There is a rising pressure on industry to meet the steady climb of energy demand while concurrently reducing harmful emissions exhausted into the atmosphere. For the past decade, oxygen transport membrane reactors (OTMs), have been receiving growing attention due to their ability to provide high volumes of pure oxygen that react with incoming fuel at minimal energy costs. However, one significant concern is the OTM's stability when exposed to high concentrations of CO2, a potentially harmful acidic gas. To preserve the integrity of the OTM in acidic environments, many have adapted dual-phase OTMs, combining the advantages of the perovskite-type material's high oxygen permeation performance with a stable additive material's tolerance of CO2. In this study, dual-phase OTMs comprised of varying weight ratios between SrSc0.1Co0.9O3-δ (SSC) and Sm0.2Ce0.8O1.9 (SDC) were successfully prepared and studied. Specifically, the dual-phase OTMs' oxygen permeation flux and combustion performance are reported. The results show that the oxygen permeation flux through dual-phase OTMs decreases with the increase in SDC wt.% in the composition using a helium or methane sweeping gas. The highest oxygen permeation flux is found to be a pure SSC OTM at 5.27 ml.min-1.cm-2 using methane sweeping gas with a flow rate of 80 ml.min-1. Additionally, a pure SSC OTM exhibits a CO2 selectivity of 97.7% with a methane sweeping gas flow rate of 5 ml.min-1. Despite the SSC OTM's higher oxygen permeation flux and CO2 selectivity, a dual-phase OTM exhibited a higher oxygen permeation flux and membrane stability compared to a pure SSC membrane after exposed to a CO2 sweeping gas for 60 hours. This suggests the potential for a highly stable dual-phase OTM design that can maintain an oxygen permeation performance in any environment and be potentially implemented in future carbon capture technologies.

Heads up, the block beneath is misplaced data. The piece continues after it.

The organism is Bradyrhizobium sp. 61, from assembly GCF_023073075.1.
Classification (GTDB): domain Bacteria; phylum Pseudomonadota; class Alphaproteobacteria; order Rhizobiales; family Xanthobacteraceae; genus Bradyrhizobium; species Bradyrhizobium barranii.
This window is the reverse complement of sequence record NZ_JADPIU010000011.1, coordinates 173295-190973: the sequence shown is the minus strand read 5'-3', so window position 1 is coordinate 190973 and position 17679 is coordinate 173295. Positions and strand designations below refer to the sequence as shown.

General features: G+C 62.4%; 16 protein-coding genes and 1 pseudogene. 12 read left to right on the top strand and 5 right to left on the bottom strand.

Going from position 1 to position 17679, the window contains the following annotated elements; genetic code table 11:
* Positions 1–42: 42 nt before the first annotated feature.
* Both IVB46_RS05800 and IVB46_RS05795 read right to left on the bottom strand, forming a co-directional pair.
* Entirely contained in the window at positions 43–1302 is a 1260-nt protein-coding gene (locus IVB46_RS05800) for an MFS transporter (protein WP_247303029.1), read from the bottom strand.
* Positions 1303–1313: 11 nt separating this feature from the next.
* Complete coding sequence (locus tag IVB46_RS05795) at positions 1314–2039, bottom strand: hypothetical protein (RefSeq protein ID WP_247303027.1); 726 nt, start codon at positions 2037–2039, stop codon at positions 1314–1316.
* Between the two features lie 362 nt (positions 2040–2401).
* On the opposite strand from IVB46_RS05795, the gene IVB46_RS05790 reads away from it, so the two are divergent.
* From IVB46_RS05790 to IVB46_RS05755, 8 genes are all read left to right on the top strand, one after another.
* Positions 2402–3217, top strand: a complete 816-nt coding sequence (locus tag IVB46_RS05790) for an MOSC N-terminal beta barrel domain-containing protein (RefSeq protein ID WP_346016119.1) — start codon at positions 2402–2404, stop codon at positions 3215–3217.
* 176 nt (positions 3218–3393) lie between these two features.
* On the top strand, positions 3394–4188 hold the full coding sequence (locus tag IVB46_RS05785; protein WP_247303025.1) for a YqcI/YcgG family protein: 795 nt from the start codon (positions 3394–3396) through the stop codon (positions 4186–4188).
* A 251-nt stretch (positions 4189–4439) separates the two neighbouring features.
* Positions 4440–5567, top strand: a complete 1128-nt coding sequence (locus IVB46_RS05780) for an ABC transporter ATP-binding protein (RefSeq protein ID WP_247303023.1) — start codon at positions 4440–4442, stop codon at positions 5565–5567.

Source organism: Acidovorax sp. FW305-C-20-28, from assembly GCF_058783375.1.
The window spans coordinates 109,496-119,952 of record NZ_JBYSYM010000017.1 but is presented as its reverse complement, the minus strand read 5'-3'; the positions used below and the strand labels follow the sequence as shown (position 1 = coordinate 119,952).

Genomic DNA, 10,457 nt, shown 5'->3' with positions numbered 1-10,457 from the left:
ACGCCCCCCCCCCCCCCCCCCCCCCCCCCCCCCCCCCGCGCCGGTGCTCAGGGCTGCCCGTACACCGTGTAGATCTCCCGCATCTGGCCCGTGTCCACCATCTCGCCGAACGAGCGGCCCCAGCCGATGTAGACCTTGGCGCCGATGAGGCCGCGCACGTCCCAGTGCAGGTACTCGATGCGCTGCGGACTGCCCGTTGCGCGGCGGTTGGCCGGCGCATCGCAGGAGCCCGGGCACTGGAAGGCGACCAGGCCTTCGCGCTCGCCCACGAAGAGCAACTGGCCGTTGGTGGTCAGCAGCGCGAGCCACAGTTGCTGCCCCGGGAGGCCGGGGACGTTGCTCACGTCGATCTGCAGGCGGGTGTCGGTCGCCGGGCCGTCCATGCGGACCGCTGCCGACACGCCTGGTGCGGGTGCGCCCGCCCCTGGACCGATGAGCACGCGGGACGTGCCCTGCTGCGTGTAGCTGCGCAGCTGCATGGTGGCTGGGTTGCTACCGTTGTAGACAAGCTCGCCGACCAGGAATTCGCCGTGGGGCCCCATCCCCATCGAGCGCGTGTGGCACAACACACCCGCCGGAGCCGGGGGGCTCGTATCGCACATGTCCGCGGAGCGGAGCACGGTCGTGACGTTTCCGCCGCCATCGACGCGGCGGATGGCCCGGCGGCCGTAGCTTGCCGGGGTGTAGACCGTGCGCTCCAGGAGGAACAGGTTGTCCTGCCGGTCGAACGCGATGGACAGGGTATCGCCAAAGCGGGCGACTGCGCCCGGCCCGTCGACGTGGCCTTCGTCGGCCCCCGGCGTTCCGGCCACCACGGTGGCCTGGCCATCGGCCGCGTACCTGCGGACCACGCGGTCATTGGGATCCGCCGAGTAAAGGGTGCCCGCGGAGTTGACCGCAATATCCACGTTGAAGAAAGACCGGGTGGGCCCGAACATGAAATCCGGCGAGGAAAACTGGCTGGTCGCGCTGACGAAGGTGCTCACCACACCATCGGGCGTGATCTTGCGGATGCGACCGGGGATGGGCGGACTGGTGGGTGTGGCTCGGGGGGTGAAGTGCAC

- Carbon capture technology
- Dual-phase membrane reactors
- Oxy-fuel combustion
- Oxygen transport membrane reactors
ASJC Scopus subject areas
- Mechanical Engineering
- Fluid Flow and Transfer Processes